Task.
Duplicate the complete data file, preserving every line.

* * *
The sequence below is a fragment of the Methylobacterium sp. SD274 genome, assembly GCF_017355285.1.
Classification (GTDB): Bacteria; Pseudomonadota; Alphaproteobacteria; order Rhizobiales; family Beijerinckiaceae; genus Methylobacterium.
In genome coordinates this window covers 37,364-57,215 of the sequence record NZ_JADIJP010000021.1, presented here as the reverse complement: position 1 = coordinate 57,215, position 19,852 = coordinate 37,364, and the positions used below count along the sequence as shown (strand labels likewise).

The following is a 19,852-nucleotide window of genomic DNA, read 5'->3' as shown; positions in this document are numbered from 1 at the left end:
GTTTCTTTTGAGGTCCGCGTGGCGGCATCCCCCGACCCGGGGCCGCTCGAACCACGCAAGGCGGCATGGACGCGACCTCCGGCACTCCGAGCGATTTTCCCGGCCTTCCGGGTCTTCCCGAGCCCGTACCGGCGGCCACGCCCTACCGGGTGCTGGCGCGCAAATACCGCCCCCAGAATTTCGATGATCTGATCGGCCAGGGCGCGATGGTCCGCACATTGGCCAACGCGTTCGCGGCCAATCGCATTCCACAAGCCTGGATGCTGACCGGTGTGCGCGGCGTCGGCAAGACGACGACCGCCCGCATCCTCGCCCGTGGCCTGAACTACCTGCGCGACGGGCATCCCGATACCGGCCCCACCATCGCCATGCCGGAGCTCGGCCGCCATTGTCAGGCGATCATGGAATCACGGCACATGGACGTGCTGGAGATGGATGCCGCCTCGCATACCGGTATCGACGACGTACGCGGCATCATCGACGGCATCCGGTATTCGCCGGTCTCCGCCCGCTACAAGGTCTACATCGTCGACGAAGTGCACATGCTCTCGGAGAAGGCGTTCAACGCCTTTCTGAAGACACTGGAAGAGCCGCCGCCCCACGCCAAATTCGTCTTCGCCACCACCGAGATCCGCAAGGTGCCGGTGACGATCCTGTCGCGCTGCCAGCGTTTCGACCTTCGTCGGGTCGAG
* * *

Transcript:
The sequence below is a fragment of the Methylobacterium sp. SD274 genome, assembly GCF_017355285.1.
Classification (GTDB): Bacteria; Pseudomonadota; Alphaproteobacteria; order Rhizobiales; family Beijerinckiaceae; genus Methylobacterium.
In genome coordinates this window covers 37,364-57,215 of the sequence record NZ_JADIJP010000021.1, presented here as the reverse complement: position 1 = coordinate 57,215, position 19,852 = coordinate 37,364, and the positions used below count along the sequence as shown (strand labels likewise).

The following is a 19,852-nucleotide window of genomic DNA, read 5'->3' as shown; positions in this document are numbered from 1 at the left end:
GTTTCTTTTGAGGTCCGCGTGGCGGCATCCCCCGACCCGGGGCCGCTCGAACCACGCAAGGCGGCATGGACGCGACCTCCGGCACTCCGAGCGATTTTCCCGGCCTTCCGGGTCTTCCCGAGCCCGTACCGGCGGCCACGCCCTACCGGGTGCTGGCGCGCAAATACCGCCCCCAGAATTTCGATGATCTGATCGGCCAGGGCGCGATGGTCCGCACATTGGCCAACGCGTTCGCGGCCAATCGCATTCCACAAGCCTGGATGCTGACCGGTGTGCGCGGCGTCGGCAAGACGACGACCGCCCGCATCCTCGCCCGTGGCCTGAACTACCTGCGCGACGGGCATCCCGATACCGGCCCCACCATCGCCATGCCGGAGCTCGGCCGCCATTGTCAGGCGATCATGGAATCACGGCACATGGACGTGCTGGAGATGGATGCCGCCTCGCATACCGGTATCGACGACGTACGCGGCATCATCGACGGCATCCGGTATTCGCCGGTCTCCGCCCGCTACAAGGTCTACATCGTCGACGAAGTGCACATGCTCTCGGAGAAGGCGTTCAACGCCTTTCTGAAGACACTGGAAGAGCCGCCGCCCCACGCCAAATTCGTCTTCGCCACCACCGAGATCCGCAAGGTGCCGGTGACGATCCTGTCGCGCTGCCAGCGTTTCGACCTTCGTCGGGTCGAG